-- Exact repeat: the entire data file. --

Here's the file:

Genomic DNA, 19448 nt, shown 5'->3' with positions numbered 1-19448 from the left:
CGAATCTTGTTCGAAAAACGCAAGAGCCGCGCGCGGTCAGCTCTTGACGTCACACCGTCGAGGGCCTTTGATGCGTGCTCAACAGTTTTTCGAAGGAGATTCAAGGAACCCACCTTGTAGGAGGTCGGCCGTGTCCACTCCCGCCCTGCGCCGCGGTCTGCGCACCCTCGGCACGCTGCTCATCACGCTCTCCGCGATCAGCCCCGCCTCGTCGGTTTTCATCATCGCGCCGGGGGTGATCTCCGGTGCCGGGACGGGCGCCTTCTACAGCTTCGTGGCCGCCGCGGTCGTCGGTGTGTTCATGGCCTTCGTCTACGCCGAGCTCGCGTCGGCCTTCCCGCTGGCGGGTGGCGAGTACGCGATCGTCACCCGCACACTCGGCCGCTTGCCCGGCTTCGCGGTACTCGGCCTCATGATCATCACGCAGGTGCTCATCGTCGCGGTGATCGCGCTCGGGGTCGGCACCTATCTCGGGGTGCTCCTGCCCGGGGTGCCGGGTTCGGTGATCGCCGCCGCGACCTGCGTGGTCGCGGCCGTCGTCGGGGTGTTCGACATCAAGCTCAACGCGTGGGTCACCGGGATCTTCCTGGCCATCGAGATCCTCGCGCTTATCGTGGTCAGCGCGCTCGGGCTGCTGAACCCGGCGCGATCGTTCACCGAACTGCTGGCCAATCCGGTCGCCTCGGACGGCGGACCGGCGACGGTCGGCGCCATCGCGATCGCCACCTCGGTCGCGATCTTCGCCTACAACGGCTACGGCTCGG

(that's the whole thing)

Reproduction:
Genomic DNA, 19448 nt, shown 5'->3' with positions numbered 1-19448 from the left:
CGAATCTTGTTCGAAAAACGCAAGAGCCGCGCGCGGTCAGCTCTTGACGTCACACCGTCGAGGGCCTTTGATGCGTGCTCAACAGTTTTTCGAAGGAGATTCAAGGAACCCACCTTGTAGGAGGTCGGCCGTGTCCACTCCCGCCCTGCGCCGCGGTCTGCGCACCCTCGGCACGCTGCTCATCACGCTCTCCGCGATCAGCCCCGCCTCGTCGGTTTTCATCATCGCGCCGGGGGTGATCTCCGGTGCCGGGACGGGCGCCTTCTACAGCTTCGTGGCCGCCGCGGTCGTCGGTGTGTTCATGGCCTTCGTCTACGCCGAGCTCGCGTCGGCCTTCCCGCTGGCGGGTGGCGAGTACGCGATCGTCACCCGCACACTCGGCCGCTTGCCCGGCTTCGCGGTACTCGGCCTCATGATCATCACGCAGGTGCTCATCGTCGCGGTGATCGCGCTCGGGGTCGGCACCTATCTCGGGGTGCTCCTGCCCGGGGTGCCGGGTTCGGTGATCGCCGCCGCGACCTGCGTGGTCGCGGCCGTCGTCGGGGTGTTCGACATCAAGCTCAACGCGTGGGTCACCGGGATCTTCCTGGCCATCGAGATCCTCGCGCTTATCGTGGTCAGCGCGCTCGGGCTGCTGAACCCGGCGCGATCGTTCACCGAACTGCTGGCCAATCCGGTCGCCTCGGACGGCGGACCGGCGACGGTCGGCGCCATCGCGATCGCCACCTCGGTCGCGATCTTCGCCTACAACGGCTACGGCTCGG